TAX ALLOCATION DISTRICTS
DALTON, Ga. — Whitfield County voters told officials Tuesday they want to keep their money in their pockets, soundly defeating a 1 percent sales tax increase that would have gone into effect in January.
Voters also defeated a referendum allowing tax allocation districts that officials have said would help attract business to the area.
With 22 percent of registered voters casting ballots countywide, 60 percent voted against the sales tax increase. The proposed increase had divided voters and officials across the county, with groups forming for and against the issue.
Projects on the list to be funded by the tax included a performing arts center for Dalton, public safety equipment for Whitfield County and money to develop county parks.
Dalton leaders spoke out against the tax increase even though they put projects on the list.
Mayor David Pennington, who was re-elected to a second term Tuesday, told cheering supporters that having a lower sales tax would help bring business to the town.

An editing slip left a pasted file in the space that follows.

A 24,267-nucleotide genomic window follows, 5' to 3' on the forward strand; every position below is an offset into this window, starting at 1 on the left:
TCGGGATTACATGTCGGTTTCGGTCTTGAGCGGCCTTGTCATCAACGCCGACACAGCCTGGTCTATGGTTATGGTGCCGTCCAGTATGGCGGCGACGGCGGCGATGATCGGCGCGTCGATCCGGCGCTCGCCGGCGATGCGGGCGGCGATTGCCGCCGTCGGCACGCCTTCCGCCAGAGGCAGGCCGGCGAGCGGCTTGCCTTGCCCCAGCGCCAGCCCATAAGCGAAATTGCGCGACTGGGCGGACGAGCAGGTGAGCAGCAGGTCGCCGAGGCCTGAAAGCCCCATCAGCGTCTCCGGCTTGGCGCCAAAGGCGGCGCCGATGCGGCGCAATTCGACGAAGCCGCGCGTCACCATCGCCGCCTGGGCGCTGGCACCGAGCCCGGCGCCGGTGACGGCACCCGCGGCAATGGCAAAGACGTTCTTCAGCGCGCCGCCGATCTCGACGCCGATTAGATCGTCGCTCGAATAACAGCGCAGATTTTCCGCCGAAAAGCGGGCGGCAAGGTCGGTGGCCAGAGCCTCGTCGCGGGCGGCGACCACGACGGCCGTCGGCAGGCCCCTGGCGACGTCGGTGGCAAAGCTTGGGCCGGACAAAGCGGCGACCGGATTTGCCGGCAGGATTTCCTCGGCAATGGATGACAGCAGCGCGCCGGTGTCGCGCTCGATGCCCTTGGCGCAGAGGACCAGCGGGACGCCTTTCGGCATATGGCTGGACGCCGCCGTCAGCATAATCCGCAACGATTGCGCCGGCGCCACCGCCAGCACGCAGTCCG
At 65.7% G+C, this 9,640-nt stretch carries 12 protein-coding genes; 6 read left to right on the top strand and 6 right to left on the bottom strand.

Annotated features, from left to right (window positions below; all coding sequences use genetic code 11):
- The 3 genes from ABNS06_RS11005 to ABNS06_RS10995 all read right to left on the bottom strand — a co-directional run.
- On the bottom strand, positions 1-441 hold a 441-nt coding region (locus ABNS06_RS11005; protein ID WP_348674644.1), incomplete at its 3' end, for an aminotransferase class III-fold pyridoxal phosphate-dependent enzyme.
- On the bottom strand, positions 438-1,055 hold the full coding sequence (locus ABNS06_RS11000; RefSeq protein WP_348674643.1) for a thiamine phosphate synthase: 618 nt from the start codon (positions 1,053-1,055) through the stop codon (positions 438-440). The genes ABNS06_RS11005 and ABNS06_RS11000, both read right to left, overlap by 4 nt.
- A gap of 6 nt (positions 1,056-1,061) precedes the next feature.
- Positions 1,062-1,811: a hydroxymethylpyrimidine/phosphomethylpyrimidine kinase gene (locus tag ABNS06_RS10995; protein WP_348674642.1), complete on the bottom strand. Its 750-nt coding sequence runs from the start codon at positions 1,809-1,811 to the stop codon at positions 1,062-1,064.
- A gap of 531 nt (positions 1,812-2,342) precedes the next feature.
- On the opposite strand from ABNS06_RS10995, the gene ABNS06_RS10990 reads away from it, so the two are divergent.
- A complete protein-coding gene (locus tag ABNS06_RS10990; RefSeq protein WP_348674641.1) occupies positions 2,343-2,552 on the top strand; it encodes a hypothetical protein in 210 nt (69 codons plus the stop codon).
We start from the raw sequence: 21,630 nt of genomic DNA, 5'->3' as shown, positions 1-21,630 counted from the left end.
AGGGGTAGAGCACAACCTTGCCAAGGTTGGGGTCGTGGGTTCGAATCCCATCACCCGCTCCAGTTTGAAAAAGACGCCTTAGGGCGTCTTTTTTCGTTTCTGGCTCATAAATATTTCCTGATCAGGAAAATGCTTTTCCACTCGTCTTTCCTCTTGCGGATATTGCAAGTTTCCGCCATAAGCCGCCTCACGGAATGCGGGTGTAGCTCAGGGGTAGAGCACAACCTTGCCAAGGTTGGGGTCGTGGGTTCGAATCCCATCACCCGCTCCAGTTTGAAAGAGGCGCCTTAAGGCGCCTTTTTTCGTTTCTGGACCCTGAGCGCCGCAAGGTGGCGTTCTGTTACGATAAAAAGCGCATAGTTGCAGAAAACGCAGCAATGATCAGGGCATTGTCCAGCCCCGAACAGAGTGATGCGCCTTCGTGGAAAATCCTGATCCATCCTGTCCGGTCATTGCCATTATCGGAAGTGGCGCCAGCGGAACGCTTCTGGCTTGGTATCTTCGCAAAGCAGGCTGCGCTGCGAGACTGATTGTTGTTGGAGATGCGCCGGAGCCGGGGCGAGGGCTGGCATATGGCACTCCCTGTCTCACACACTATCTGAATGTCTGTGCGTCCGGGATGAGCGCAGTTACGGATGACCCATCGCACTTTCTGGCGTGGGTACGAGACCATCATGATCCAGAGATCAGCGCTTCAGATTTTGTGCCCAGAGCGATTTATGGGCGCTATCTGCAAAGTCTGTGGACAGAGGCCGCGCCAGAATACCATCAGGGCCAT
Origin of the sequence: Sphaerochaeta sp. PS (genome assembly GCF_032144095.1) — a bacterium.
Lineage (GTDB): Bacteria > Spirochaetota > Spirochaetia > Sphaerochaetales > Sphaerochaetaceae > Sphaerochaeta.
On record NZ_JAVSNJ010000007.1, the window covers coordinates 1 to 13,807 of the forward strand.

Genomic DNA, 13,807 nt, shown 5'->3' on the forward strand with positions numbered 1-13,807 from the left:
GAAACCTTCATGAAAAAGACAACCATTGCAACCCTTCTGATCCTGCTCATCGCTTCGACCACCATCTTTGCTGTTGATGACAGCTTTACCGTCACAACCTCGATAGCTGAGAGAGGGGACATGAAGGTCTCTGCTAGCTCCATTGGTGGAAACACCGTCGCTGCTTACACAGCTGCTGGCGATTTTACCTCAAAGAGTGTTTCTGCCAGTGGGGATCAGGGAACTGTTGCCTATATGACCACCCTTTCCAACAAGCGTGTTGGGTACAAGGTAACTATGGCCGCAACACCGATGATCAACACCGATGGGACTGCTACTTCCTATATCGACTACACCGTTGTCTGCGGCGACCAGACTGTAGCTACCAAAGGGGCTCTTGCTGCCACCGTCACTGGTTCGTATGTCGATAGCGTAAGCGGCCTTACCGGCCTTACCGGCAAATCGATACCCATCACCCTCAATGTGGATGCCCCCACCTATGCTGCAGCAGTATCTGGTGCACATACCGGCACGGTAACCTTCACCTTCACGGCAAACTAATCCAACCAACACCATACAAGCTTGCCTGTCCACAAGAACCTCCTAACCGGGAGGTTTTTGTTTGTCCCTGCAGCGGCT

"This is not a time to be raising taxes. We are putting money back into suffering taxpayers' pockets," he said.
But Whitfield County officials had pleaded for passage of the referendum, which would have brought in millions of dollars at a time when the county is struggling to pay its bills.
They expect to pass a budget for next year with a nearly $7 million deficit, and not having the sales tax increase only will exacerbate the shortfall, they said.
County Commission Chairman Mike Babb said Tuesday evening, "We will need to step back and re-evaluate our options.
"With the SPLOST being defeated, our only two options are to reduce services or increase property taxes," he said.
The tax allocation district referendum was defeated in all jurisdictions, including Dalton, Varnell, Tunnel Hill and Whitfield County.
Mariann Martin covers healthcare in Chattanooga and the surrounding region. She joined the Times Free Press in February 2011, after covering crime and courts for the Jackson (Tenn.) Sun for two years. Mariann was born in Indiana, but grew up in Pennsylvania, Tennessee and Belize. She graduated from Union University in 2005 with degrees in English and history and has master’s degrees in international relations and history from the University of Toronto. While attending Union, ...